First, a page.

As stated, the concept of minimum contacts becomes more complicated when it involves the Internet. The Internetave recognized that exposing the owners of a website to personal jurisdiction simply because the website can be viewed nationally is not enough to establish minimum contacts in a given state. Personal jurisdiction is “directly proportionate to the nature and quality of commercial activity that a business conducts over the Internet.”

Businesses that enter into contracts or subscriptions with residents of another state that involve the “knowing and repeated transmission of computer files over the Internet will Internetct to the jurisdiction of out-of-state courts. However, websites that only post information without making active sales are unlikely to establish personal jurisdiction in a foreign state (except where the owner(s) resides or conducts other business).

The ‘Zippo’ Sliding Scale Guide

Generally speaking, minimum contacts for Internet retailers and marketers are directly related to the nature and quality of electronic contracts they establish with residents of another state. In other words, mere advertising alone is not enough to establish jurisdiction. Most courts nationwide have adopted the “sliding scale” approach used in Zippo Manufacturing Co. v. Zippo Dot Com, Inc. (1997).

The Court in Zippo determined that processing the applications from Pennsylvania residents and assigning passwords was sufficient to demonstrate sufficient minimum contacts with the state. However, the Court held that jurisdiction is not proper when a website passively posts information on the Internet that cannot be viewed by residents of that particular jurisdiction.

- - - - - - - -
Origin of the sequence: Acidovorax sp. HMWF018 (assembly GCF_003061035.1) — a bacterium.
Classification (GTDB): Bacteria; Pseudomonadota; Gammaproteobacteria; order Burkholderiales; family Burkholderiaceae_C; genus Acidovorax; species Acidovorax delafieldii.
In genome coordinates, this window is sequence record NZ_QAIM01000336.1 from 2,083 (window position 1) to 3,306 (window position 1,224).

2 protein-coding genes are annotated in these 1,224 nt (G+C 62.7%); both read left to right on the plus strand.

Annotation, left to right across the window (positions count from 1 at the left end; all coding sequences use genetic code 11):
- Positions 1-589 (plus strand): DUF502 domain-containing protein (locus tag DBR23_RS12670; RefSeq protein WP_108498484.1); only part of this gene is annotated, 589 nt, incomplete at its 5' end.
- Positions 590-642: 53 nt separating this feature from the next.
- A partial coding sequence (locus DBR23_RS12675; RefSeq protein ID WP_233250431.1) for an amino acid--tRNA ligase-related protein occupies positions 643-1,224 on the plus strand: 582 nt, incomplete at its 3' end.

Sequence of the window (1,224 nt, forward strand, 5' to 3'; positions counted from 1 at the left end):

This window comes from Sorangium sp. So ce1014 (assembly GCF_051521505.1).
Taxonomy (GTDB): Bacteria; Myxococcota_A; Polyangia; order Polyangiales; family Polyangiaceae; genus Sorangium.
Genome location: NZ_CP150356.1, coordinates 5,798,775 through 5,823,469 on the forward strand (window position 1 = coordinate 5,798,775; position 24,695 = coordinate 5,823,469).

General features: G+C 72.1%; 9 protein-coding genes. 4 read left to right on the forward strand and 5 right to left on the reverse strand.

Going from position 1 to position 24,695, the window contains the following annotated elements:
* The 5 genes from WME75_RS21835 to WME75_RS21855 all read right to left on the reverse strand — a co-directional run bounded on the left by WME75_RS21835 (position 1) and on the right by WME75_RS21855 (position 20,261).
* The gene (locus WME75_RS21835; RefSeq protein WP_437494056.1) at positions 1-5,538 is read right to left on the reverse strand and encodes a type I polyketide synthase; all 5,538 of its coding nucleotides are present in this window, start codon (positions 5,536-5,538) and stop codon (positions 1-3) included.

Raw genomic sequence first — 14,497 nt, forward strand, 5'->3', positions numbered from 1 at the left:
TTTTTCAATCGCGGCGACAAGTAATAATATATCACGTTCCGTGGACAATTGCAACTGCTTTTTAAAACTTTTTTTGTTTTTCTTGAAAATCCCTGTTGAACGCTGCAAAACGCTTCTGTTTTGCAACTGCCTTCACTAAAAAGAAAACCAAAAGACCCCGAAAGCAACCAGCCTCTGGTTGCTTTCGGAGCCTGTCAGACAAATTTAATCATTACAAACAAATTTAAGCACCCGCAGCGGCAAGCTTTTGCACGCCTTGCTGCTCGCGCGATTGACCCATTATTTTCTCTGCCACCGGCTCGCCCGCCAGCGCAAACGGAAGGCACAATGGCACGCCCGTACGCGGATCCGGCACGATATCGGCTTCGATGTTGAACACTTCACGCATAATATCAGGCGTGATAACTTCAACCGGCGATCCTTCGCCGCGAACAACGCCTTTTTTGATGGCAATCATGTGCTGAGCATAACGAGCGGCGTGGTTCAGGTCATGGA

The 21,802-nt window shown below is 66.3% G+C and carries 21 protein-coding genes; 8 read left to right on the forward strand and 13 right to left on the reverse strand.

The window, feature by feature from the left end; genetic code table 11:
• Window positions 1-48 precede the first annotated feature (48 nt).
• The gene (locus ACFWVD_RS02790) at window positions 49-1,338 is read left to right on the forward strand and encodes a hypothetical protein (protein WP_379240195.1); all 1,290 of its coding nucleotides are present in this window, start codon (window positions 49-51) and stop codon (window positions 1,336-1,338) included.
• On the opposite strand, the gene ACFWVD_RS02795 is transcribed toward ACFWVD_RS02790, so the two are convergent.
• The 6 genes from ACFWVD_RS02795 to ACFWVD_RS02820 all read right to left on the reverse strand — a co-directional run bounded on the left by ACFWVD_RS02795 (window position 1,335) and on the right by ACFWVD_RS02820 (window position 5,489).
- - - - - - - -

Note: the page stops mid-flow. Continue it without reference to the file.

In the Zippo case, the district court described a spectrum consisting of three categories websites fall under. This spectrum ranges from 1) businesses conducting commercial activities over the Internet by Internet contracts with residents of the forum state; 2) interactive websites with which a user in the forum state can exchange information and jurisdiction is proper if the level of interactivity is sufficient and there is a commercial component to the website and 3) websites which are “passive” by merely allowing users to post information accessible nationwide or globally that do not target a particular plaintiff in a particular forum (i.e., by intentional trademark or copyright infringement or in cases of defamation). Under the Zippo sliding scale, jurisdiction is more likely to be established when your Internet business engages in commercial activities directed at residents of a given state.

Of course, many cases fall in the middle of the Zippo sliding scale. In these instances, the courts generally have determined that “the exercise of jurisdiction is determined by examining the level of interactivity and commercial nature of the exchange of information that occurs on the website.” Making multiple sales to state residents will likely expose an Internet-based business to personal jurisdiction.

A single sale may also be enough, provided it is accompanied by numerous intentional communications with resident customers so that the transaction can be said to be purposefully aimed at the residents (or businesses) of that state. Typically, the courts require “something more” than passive Internet advertising or more than just a single sale for jurisdiction to exist over a non-resident Internet business. Repeated or commercially significant sales often trigger jurisdiction to out-of-state residents, deliberate target marketing to out-of-state residents, or influential non-Internet-based contacts with the state.